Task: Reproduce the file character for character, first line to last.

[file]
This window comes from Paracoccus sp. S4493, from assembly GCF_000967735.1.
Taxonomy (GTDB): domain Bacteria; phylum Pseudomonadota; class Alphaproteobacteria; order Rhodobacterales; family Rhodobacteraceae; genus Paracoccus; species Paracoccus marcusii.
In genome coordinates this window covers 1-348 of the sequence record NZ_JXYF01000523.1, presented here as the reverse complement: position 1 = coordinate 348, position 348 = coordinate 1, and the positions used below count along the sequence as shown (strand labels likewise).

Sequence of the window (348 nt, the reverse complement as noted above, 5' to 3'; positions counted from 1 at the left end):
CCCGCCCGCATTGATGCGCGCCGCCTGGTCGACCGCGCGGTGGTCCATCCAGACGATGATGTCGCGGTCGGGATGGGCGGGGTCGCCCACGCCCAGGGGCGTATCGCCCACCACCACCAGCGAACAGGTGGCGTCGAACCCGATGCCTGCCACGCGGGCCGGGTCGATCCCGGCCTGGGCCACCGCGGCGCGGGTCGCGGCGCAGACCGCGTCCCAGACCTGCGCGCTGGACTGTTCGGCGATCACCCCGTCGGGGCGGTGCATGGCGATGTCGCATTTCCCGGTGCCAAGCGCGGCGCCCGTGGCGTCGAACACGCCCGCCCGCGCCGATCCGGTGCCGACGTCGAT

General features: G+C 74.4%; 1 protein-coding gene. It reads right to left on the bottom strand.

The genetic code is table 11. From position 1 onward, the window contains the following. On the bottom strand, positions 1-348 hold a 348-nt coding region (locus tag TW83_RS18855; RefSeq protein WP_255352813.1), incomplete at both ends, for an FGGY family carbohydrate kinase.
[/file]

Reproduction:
This window comes from Paracoccus sp. S4493, from assembly GCF_000967735.1.
Taxonomy (GTDB): domain Bacteria; phylum Pseudomonadota; class Alphaproteobacteria; order Rhodobacterales; family Rhodobacteraceae; genus Paracoccus; species Paracoccus marcusii.
In genome coordinates this window covers 1-348 of the sequence record NZ_JXYF01000523.1, presented here as the reverse complement: position 1 = coordinate 348, position 348 = coordinate 1, and the positions used below count along the sequence as shown (strand labels likewise).

Sequence of the window (348 nt, the reverse complement as noted above, 5' to 3'; positions counted from 1 at the left end):
CCCGCCCGCATTGATGCGCGCCGCCTGGTCGACCGCGCGGTGGTCCATCCAGACGATGATGTCGCGGTCGGGATGGGCGGGGTCGCCCACGCCCAGGGGCGTATCGCCCACCACCACCAGCGAACAGGTGGCGTCGAACCCGATGCCTGCCACGCGGGCCGGGTCGATCCCGGCCTGGGCCACCGCGGCGCGGGTCGCGGCGCAGACCGCGTCCCAGACCTGCGCGCTGGACTGTTCGGCGATCACCCCGTCGGGGCGGTGCATGGCGATGTCGCATTTCCCGGTGCCAAGCGCGGCGCCCGTGGCGTCGAACACGCCCGCCCGCGCCGATCCGGTGCCGACGTCGAT

General features: G+C 74.4%; 1 protein-coding gene. It reads right to left on the bottom strand.

The genetic code is table 11. From position 1 onward, the window contains the following. On the bottom strand, positions 1-348 hold a 348-nt coding region (locus tag TW83_RS18855; RefSeq protein WP_255352813.1), incomplete at both ends, for an FGGY family carbohydrate kinase.